Reports that the Chinese government is
considering reducing a tariff on car imports have improved the
chances that its burgeoning trade war with the United States
will dissipate before new tariffs on industrial minerals come
into place early in March 2019.
Since late September 2018, the US
government has enforced a 10% tariff on several industrial
mineral products, including pigments such as titanium dioxide,
refractory finished products, lithium and ceramic minerals
These tariffs were initially
planned to rise to 25% in January 2019. But trade
relations between the US and China thawed at a post-G20 summit
held in Buenos Aires where US President Donald Trump and
Chinese leader Xi Jinping met for the first time since the
country's initial imposition of steel tariffs nine months
After the summit in Argentina, which ended
on December 1, Trump announced that he had agreed with Xi to
delay new the scheduled increase.
The tariff increase to 25% from 10% was
delayed for 90 days. The US said China will consequently start
to buy a "very substantial" volume of agricultural and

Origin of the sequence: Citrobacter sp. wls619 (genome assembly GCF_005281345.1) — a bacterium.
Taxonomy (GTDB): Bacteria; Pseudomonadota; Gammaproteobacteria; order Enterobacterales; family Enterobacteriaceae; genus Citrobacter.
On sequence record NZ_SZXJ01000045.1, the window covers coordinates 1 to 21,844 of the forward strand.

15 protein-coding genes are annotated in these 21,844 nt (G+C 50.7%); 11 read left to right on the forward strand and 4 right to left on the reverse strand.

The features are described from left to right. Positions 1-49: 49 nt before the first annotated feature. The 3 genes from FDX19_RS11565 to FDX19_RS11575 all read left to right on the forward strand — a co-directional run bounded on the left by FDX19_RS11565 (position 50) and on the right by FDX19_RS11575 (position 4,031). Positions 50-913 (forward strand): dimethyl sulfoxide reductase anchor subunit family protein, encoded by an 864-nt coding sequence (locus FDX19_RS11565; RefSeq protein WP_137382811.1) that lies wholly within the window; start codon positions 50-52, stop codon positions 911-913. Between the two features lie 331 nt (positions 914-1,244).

But after a 90-day period "if the parties
are unable to reach an agreement, the 10% tariffs will be
raised to 25%," the White House warned.
The news on December 10 that China would
ease off on on its tariffs on car imports from the US marks a
cooling in the trade war, which has been waged since March 2018
when Trump announced tariffs on all steel and aluminium imports
into the US.
China fired back in June, imposing
aggressive duties on imports of US agricultural good, prompting
the US to respond with tariffs on technological goods worth
around $50 billion per year, including
lithium primary cells.
The dispute was accelerated further in
July when the US proposed a 10% tariff on a list of industrial
mineral and chemical imports worth some $200 billion. It later
increased this proposal to 25% when relations cooled
The proposed tariffs prompted widespread
objections by US importers and consumers of industrial
When the tariffs were introduced in
September, buyers were relieved that they were initially
imposed at 10%.
Several minerals have also been left of
the list - these include the refractory minerals graphite, magnesia, alumina
and silicon carbide, on which the US steel industry is
dependent. The tariffs also did not affect
antimony and rare earths, materials of which China is the only
And the US oil and gas
industry was relieved to see barite, a crucial mineral, left
off the list.
importers and consumers of pigments, talcs and finished
refractory products will now hope that the talks with China
progress further before the new March deadline.